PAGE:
I blog about Glee because I love this stupid show and actually fully intend on being a cast member one day. If you don’t watch it already, well set your Tivo because it’s awesome.
Tonight’s episode centered around Kurt (who is the only openly gay guy in his school) and the school bully, Karofsky, who is a homosexual but is in the closet.
In fact, Kurt is the only person who knows Karofsky is gay due to an awkward kiss between the two. (I’m no homophobe, but has there ever been a gay kiss on TV that wasn’t awkward? Maybe that’s just me.) Karofsky is so worried about anyone else learning of his sexuality that he threatened to kill Kurt if he told anyone. Kurt was so scared of Karofsky that he feared for his life and decided to transfer schools to ensure his safety.
To put it bluntly, Kurt ran away from his problem.
I’m not saying that is necessarily a bad thing. I believe there are certain situations in life where the best answer is to run away.
Financially, whenever you owe someone money, “running away” is always an option. I recently helped a friend deal with a situation where he had old medical bills from college that were hurting his credit report. He had to decide whether to pay them or just let them go away.
My friend, we’ll call him “Tickle Me Dough Face”, was riding his bike during his freshman year of college and had the audacity to get hit by a car (stupid college kid). The cops came and said “Tickle Me Dough Face, you’re gonna have to go to the hospital to get fixed up, and you’re gonna be on the hook for all the medical bills.” So Tickle Me Dough Face racked up about $1000 in medical bills and didn’t have insurance or money to pay them.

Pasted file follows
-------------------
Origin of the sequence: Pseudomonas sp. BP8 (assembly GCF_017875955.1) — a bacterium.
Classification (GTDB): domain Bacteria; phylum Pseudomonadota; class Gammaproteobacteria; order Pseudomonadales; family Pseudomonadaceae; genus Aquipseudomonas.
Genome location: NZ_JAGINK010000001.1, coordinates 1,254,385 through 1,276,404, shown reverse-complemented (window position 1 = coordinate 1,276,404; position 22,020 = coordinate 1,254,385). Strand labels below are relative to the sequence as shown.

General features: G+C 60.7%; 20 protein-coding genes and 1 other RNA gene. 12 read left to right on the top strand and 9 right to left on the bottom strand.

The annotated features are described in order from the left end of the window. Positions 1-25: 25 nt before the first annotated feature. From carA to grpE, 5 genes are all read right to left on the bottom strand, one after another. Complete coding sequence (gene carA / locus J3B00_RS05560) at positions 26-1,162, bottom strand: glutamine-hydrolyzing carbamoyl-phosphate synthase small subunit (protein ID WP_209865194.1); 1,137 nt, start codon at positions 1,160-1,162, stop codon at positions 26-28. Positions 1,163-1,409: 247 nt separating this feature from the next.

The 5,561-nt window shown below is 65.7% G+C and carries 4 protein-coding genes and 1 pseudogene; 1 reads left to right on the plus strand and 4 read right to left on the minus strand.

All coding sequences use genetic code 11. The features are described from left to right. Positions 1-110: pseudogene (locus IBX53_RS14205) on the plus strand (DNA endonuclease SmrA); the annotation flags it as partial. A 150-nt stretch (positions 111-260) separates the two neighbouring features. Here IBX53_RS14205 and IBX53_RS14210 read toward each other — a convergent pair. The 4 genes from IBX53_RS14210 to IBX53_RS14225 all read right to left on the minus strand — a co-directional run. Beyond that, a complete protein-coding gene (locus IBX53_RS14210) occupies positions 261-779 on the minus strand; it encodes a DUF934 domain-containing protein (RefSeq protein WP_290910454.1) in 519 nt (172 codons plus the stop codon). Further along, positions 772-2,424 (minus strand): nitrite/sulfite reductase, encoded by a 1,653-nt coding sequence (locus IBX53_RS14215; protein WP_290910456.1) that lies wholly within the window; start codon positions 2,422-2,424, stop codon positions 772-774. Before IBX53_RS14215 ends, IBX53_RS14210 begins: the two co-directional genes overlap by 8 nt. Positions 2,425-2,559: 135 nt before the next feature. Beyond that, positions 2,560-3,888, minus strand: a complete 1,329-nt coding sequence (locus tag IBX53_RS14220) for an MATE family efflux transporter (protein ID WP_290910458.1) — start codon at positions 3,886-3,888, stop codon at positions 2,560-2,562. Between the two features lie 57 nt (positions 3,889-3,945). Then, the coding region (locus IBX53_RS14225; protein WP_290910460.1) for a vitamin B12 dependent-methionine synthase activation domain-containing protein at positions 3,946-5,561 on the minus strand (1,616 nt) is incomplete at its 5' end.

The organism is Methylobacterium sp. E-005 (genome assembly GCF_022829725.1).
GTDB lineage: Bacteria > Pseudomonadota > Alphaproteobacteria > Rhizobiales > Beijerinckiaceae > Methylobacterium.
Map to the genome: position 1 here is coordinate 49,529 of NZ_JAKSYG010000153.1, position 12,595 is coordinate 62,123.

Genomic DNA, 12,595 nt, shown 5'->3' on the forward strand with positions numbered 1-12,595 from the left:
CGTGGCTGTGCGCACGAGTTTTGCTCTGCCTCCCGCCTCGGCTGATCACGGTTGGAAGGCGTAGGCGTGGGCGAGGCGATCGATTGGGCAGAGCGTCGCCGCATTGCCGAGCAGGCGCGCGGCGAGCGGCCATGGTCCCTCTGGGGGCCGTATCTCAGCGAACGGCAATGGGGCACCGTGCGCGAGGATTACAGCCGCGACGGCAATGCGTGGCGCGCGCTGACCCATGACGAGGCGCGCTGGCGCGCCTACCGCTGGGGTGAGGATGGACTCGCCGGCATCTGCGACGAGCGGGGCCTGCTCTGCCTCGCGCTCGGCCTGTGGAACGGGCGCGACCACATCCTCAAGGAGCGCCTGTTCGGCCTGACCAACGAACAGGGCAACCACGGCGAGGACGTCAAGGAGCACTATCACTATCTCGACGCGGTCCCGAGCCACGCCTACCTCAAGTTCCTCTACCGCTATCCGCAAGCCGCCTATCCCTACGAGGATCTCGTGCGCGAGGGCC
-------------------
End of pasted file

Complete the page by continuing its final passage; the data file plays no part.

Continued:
About three years later, my friend graduated from college, got a job, and is doing well enough financially thanks to a decent job and living at home. However, Tickle Me Dough Face can’t get a credit card because he has this old overdue mark on his credit report. He has two options to address the situation; he can pay off the debt, or he can run away.
The statute of limitations in Texas is four years, so he can’t legally be sued to collect the debt in about a year. However, it will remain on his credit report for seven years unless he pays it off, thus making it very difficult to build a solid credit score.
After talking with this friend, Tickle Me Dough Face has decided to pay off the debt. I like this decision because it will not only help his credit, but I also think it’s the right thing to do. It sucks that he got hit by a car and had to pay medical bills, but he did receive services and didn’t pay for them.
The nice thing is he can probably pay somewhere around 20-50% due to the fact that the debt has been around for about three years and the collections agency holding the debt probably only paid a few pennies per dollar of the debt. Yay for saving money!
I actually have a rule on my personal mission statement that states the following: “I will pay on any debt I owe or any bet I lose.” Even though getting hit by a car seems like a crappy way to accumulate debt, I think I would still feel a personal responsibility to pay the medical bills. Maybe that’s because I have weird morals.
For today’s Thousandaire Question: Have you ever considered running away from a financial problem? If so, what decision did you end up making?
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